The Day of the Lord

Later in that same letter, Paul wrote:

Now we request you, brethren, with regard to the coming of our Lord Jesus Christ, and our gathering together to Him , that you may not be quickly shaken from your composure or be disturbed either by a spirit or a message or a letter as if from us, to the effect that the day of the Lord has come (2 Thes. 2:1-2).

First, note that Paul’s subject was Christ’s return and the Rapture. He wrote of our “gathering together” to Him, using the identical words as Jesus used in Matthew 24:31, when He spoke of the angels who would “gather together” His elect from “one end of the sky to the other.”

Second, note that Paul equated those events with “the day of the Lord,” just as he did in 1 Thessalonians 4:13 – 5:2. That couldn’t be more obvious.

Paul then continued:

Let no one in any way deceive you, for it will not come unless the apostasy comes first, and the man of lawlessness is revealed , the son of destruction, who opposes and exalts himself above every so-called god or object of worship, so that he takes his seat in the temple of God, displaying himself as being God (2 Thes. 2:3-4, emphasis added).

The Thessalonian Christians were being somehow misled that the day of the Lord, which according to Paul must begin with the Rapture and the return of Christ, had already come. But Paul plainly stated that it could not come until after the apostasy (perhaps the great falling away of which Jesus spoke in Matt. 24:10) and after the antichrist declares his deity from the Jerusalem temple. So Paul clearly told the Thessalonian believers that they should not expect Christ’s return, the Rapture, or the day of the Lord, until after the antichrist’s declaration of deity.[1]

Paul next describes Christ’s return and His subsequent destruction of the antichrist:

Do you not remember that while I was still with you, I was telling you these things? And you know what restrains him now, so that in his time he may be revealed. For the mystery of lawlessness is already at work; only he who now restrains will do so until he is taken out of the way. And then that lawless one will be revealed whom the Lord will slay with the breath of His mouth and bring to an end by the appearance of His coming; that is, the one whose coming is in accord with the activity of Satan, with all power and signs and false wonders, and with all the deception of wickedness for those who perish, because they did not receive the love of the truth so as to be saved (2 Thes. 2:5-10).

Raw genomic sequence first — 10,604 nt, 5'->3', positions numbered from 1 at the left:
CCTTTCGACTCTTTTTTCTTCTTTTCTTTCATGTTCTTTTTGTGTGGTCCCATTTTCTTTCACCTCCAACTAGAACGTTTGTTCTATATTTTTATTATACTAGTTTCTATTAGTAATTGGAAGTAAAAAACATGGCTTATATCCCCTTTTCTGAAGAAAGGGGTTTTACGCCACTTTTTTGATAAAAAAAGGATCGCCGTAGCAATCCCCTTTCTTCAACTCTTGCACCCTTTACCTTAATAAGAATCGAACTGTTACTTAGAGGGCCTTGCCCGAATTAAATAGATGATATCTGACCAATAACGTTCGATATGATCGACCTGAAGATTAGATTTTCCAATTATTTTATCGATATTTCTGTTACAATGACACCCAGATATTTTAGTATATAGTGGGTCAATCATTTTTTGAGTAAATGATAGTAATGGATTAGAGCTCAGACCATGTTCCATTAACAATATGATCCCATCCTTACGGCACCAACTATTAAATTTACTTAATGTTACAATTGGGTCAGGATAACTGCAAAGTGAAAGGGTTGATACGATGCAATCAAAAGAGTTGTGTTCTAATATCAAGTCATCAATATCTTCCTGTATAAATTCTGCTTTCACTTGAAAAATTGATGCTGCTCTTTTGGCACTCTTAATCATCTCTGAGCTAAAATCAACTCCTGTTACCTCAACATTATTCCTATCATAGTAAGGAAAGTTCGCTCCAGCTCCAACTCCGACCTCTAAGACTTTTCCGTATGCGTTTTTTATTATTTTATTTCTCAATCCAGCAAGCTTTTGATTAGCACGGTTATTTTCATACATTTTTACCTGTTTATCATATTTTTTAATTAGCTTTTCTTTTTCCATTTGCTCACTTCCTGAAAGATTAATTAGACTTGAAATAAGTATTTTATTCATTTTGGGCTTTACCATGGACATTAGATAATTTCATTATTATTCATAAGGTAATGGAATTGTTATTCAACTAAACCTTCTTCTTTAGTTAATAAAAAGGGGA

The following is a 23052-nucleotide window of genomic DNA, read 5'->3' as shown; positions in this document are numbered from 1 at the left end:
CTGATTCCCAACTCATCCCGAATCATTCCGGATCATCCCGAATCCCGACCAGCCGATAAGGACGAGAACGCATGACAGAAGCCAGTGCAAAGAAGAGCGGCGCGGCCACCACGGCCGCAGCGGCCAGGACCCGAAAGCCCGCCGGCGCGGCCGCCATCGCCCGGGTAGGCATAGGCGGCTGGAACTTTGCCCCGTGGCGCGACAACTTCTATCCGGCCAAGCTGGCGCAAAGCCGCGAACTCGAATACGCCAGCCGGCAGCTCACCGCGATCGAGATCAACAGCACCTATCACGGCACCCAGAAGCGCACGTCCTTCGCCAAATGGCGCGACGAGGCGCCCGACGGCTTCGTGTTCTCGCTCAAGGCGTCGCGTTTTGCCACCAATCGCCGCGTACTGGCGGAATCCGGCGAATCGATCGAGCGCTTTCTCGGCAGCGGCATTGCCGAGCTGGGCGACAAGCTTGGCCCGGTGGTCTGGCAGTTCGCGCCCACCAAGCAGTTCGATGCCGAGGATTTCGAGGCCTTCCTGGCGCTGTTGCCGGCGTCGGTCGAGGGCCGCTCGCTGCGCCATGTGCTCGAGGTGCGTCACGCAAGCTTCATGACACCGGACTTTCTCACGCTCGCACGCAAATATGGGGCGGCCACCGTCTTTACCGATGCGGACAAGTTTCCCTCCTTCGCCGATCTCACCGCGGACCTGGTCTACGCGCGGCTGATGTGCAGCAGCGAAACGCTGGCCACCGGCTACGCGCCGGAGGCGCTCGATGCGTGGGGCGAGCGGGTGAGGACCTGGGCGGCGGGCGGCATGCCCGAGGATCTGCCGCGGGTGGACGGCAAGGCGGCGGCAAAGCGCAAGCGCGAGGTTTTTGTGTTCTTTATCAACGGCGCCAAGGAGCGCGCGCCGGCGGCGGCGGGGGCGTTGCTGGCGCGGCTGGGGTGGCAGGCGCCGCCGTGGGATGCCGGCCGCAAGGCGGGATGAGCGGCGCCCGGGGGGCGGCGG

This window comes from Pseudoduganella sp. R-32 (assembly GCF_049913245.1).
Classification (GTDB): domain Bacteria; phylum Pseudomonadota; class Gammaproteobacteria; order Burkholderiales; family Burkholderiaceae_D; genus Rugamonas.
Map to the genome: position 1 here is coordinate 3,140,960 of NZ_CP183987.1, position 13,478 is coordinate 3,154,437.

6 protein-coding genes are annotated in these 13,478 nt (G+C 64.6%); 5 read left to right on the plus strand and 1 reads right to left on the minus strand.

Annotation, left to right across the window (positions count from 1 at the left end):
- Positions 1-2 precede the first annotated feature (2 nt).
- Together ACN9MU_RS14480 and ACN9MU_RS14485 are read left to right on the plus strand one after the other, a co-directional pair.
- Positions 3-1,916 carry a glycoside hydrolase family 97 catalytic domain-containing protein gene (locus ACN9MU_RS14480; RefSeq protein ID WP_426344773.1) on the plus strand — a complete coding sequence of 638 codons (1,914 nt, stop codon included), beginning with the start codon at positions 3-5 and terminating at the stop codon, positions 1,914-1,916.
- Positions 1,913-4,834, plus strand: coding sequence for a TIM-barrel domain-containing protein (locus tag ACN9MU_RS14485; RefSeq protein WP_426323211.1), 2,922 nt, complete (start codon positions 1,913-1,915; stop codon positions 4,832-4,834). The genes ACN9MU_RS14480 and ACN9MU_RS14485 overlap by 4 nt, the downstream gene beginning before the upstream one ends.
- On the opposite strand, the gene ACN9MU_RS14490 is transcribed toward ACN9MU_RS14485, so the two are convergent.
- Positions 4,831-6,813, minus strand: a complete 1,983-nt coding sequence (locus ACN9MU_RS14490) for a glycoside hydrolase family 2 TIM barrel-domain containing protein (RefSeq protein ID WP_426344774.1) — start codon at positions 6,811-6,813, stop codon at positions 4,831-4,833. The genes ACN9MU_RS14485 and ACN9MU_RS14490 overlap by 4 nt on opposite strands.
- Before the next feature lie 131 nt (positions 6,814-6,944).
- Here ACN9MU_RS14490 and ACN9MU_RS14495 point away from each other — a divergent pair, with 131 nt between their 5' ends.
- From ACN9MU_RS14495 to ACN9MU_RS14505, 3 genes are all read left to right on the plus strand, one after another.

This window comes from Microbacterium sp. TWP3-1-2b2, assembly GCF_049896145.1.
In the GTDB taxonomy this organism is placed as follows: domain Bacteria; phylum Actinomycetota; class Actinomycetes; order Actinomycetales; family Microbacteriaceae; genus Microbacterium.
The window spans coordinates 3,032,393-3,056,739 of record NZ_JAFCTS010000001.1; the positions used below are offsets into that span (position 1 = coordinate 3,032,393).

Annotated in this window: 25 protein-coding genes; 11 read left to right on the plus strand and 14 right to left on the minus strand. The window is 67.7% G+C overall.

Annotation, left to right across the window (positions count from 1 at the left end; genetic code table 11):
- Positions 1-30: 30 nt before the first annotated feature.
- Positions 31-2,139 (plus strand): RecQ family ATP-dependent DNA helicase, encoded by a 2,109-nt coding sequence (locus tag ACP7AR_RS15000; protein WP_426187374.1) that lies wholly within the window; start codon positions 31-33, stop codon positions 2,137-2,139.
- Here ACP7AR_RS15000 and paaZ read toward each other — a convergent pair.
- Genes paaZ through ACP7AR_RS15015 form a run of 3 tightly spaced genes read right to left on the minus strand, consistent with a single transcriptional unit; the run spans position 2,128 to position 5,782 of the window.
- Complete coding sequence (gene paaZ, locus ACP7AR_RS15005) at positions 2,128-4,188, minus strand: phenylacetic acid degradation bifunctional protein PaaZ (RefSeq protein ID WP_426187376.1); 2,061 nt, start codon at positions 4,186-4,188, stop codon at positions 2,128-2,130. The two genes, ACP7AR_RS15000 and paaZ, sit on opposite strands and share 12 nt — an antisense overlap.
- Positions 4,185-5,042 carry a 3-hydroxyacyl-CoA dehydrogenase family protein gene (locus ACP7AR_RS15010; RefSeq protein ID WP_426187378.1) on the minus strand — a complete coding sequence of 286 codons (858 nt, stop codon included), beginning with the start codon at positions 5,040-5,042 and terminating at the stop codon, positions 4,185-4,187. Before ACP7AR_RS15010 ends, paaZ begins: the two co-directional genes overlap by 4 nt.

Paul stated that the antichrist will be brought to an end “by the appearance of His coming.” If this “appearance” is the same as His appearance at the Rapture mentioned just nine verses earlier (see 2:1), then the antichrist will be slain at the same time that the church is gathered to meet the Lord in the air. Corroborating with this is the record of Revelation chapters 19 and 20. We read there of Christ’s return (see Rev. 19:11-16), the destruction of the antichrist and his armies (see 19:17-21), the binding of Satan (see 20:1-3) and the “first resurrection” (see 20:4-6), in which believers who were martyred during the seven-year Tribulation come back to life. If this truly is the first resurrection in the sense that it is the first general resurrection of the righteous, then there is less doubt that the Rapture and Christ’s wrathful return occur at the same time as the destruction of the antichrist, as Scripture plainly tells us that all those who have died in Christ will be bodily resurrected at the Rapture (see 1 Thes. 4:15-17).[2]


[1] This dispels the theory that Jesus’ words in the Olivet Discourse only have application to Jewish believers who are born-again during the Tribulation because all those who were born again before the Tribulation will supposedly be already raptured. No, Paul told the gentile Thessalonian believers that their Rapture and return of Christ would not occur until after the antichrist makes his declaration of deity, what occurs in the middle of the seven-year Tribulation.

[2] Some say that this resurrection spoken of in Revelation 20:4-6 is actually the second part of the first resurrection, the resurrection that occurred during Christ’s first return at the Rapture. What warrant is there for this interpretation? If the resurrection of Revelation 20:4-6 is actually a second resurrection, why wasn’t it called “the second resurrection”?